Find out how taking part in the Seeds, Soup and Sarnies community growing schemes in Cornwall and Middlesbrough has helped families learn skills, make friends, taste new food and get some fresh air.
Eleven-year-old Adam was one of the first people in Penwithick, Cornwall, to get involved with Seeds, Soup and Sarnies – and has been instrumental in spreading the word to others in the community.
Every morning he’s up early to tend to the plants on his allotment before he goes to school. He’s justifiably proud of his potatoes, carrots and beetroot, but says ‘next year I’m going to organise the garden much better so I can fit in a lot more different vegetables to take home and cook.’
Young mum Rachelle had lots of memories of growing food as a child, but had ended up living on a street in Middlesbrough with a lot of concrete and not much greenery. When she found out about Seeds, Soup and Sarnies at the local Sure Start centre she hadn’t worked for a year and says it has given her a new lease of life.
‘I was just in the house doing nowt really, and I haven’t got a garden myself; I’ve just got a yard.’
She’s now tried her hand at growing strawberries and flower baskets in planters in her small outside space, as well as herbs. ‘Before this I didn’t really use herbs, I wouldn’t have known what to do with them. But now they go into everything, and it makes such a difference having all that flavour.’
Rachelle says she’s made loads of new friends through the scheme and that her trip to Cornwall to visit other Seeds, Soup and Sarnies growers meant that little Tilly-Ann got her first sight of the beach.
Hakeem and his family are originally from Nigeria and moved to the UK eight years ago. He’d regularly grown his own food there, but found the English soil somewhat different! Through the programme he has developed new techniques and new crops to grow.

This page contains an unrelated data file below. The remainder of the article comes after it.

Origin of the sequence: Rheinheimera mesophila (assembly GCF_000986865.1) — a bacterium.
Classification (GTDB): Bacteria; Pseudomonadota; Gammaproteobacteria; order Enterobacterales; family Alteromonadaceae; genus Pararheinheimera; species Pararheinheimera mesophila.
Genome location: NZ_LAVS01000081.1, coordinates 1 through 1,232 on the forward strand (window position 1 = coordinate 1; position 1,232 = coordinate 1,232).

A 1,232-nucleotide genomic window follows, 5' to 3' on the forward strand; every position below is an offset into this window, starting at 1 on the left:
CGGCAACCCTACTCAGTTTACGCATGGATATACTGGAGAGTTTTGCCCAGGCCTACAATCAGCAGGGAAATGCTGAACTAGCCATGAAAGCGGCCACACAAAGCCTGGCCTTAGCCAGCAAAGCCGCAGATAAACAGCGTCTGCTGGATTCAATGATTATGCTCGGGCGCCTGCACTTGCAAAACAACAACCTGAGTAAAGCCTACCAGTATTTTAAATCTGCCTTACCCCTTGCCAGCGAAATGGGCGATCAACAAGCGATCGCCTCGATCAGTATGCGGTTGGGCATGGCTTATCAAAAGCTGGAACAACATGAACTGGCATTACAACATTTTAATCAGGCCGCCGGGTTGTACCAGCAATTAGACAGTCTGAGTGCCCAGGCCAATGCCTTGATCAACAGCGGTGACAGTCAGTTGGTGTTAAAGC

He says: ‘At the group I found out about the lettuce and the radish, which I didn’t know about before. I have grown some other things before, like corn, but the project has really helped me learn more about foods and how to grow them here.’
During their visit from Middlesbrough to the Eden Project in spring 2012, where he met Cornish families taking part in Seeds, Soup and Sarnies, he and his wife shared traditional African dishes using plantain and yam.
Mum Rhea and her two children were inspired to join Seeds, Soup and Sarnies in Cornwall after hearing about it from a friend.
She explained: ‘There’s nothing really for the kids where we live, so I thought it would get them interested in doing something that could benefit us.’
Inspired by the gardening group’s meetings, Rhea started doing bits and pieces in her own garden, where she used her newfound know-how to grow radishes, strawberries and herb. When her garden got a bit too packed, she jumped at the chance to use a section of the group’s nearby allotment.
‘I’ve been growing cucumber, potatoes, cabbages, carrots, peas, Chines gooseberries and celeriac. With the group we’ve been making chilli jam, soda bread, potato salad and bird feed for over the winter. We also learnt a lot about preserves and pickling stuff so that you can have it later in the year.’
A lot of her spare time is now spent at the allotment, which she says is peaceful and good for getting exercise. She does admit that the slugs have been a bit of a pain, eating ‘anything and everything!’ but says that next year her plan of attack is to make a beer bowl to trap them in.
Rhea feels the programme has been great for the kids too: ‘Taygen is only two and she knows what a radish is. It’s rubbed off on everything at home. Most of the tips I’ve had have been from my Dad; it’s all generations. He’s really shocked I’ve got into it, but he loves sharing tips. I love it, I do.’
Before this I didn’t really use herbs, I wouldn’t have known what to do with them. But now they go into everything.Rachelle Woodger
The project has really helped me learn more about foods and how to grow them.Hakeem Ogunshola